Determination of Molar Mass by Freezing-Point Depression.pdf - CHMI 5ILL DETERMINATION OF MOLAR MAsS BY fREEzING-POINT DEPRESSION 11 Determination of

Determination of Molar Mass by Freezing-Point...

This preview shows page 1 - 2 out of 8 pages.

CHMI 5 ILL: DETERMINATION OF MOLAR MAsS BY fREEzING-POINT DEPRESSION 11 Determination of Molar Mass by Freezing-Point Depression OBJECTIVES: Gain familiarity with colligative properties of nonelectrolyte solutions Find the molar mass of a solute by the method of freezing-point depression Evaluate the accuracy of the method by comparison . to a molar mass calculated from a molecular formula . DISCUSSION: When a solution forms, the freezing point of the solution is lower than the freezing point of the pure solvent The magnitude of this.freezing-point depression (llT,n depends only on the number ratio of solvent and solute molecules (or ions) in the solution, not on their chemical identity. This makes llT1one of the colligativeproperties · of solutions. If . ( ~~~) we use molal concentration m defined so that m = kg solvent , then the freezing-point depression follows a simple direct proportionality relationship: llT1= KJ m (1) where the proportionality constant, KJ, is called the molal freezing-point depression constant. Laurie acid (the solvent in this experiment) has a reported KJ = 3.9 °C · kg/mol = 3.9 °Clm. In this experiment, you will determine the freezing point of the pure solvent, CH3(CH2)1oCOOH (lauric acid). You will then find the freezing point of a lauric acid solution that contains a measured mass of solute CdlsCOOH (benrojc acid) and determine the freezing-point depression. Using the experimental llT1 - value and the reported KJ value in equation (1) will enable you to find the amount (in moles) of benzoic , acid in your solution. This value, along with the known mass of benroic acid, le~ds to the molar mass determination. PROCEDURE: Part I-Freezing point of pure lauric ' acid 1. Set up two water baths ( one above 70°C and one at roo~ temperature) using_ 400-mL beakers filled to about the 300-mL level. Obtain a sample of pure lauric acid in a sealed test tube. Remove the stopper with care and then place this tube in the hot water bath to melt the solid lauric acid . 2. Once the lauric acid has melted completely, insert a thermometer or temperature probe into the hot liquid lauric acid. Check that the thermometer reads above 55 °C. 3. Remove the test tube/thermometer assembly from the hot bath and clamp it in the air or suspended in the room temperature bath.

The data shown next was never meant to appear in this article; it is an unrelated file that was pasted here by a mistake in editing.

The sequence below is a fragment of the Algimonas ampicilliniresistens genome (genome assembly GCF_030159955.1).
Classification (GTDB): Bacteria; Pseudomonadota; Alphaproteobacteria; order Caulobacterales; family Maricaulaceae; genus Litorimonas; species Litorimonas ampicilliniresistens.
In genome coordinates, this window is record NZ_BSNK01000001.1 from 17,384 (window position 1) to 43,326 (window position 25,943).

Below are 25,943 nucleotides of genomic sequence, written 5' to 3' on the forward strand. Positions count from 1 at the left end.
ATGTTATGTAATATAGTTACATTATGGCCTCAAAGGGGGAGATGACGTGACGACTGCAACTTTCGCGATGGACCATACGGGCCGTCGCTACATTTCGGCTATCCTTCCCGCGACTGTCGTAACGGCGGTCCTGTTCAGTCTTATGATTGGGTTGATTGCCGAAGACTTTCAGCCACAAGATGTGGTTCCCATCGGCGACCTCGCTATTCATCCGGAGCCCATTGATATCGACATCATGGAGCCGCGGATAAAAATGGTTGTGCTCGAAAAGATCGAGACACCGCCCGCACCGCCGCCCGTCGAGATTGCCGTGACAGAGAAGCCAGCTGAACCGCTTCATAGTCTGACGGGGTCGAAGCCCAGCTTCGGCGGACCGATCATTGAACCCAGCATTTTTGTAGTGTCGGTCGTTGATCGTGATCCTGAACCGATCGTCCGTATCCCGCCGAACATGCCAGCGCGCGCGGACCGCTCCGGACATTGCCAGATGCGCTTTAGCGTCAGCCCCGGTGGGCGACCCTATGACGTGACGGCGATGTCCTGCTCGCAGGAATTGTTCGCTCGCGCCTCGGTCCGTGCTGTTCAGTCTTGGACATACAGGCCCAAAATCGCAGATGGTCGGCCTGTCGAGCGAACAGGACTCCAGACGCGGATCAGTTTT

Image of page 1
Image of page 2

  • Left Quote Icon

    Student Picture

  • Left Quote Icon

    Student Picture

  • Left Quote Icon

    Student Picture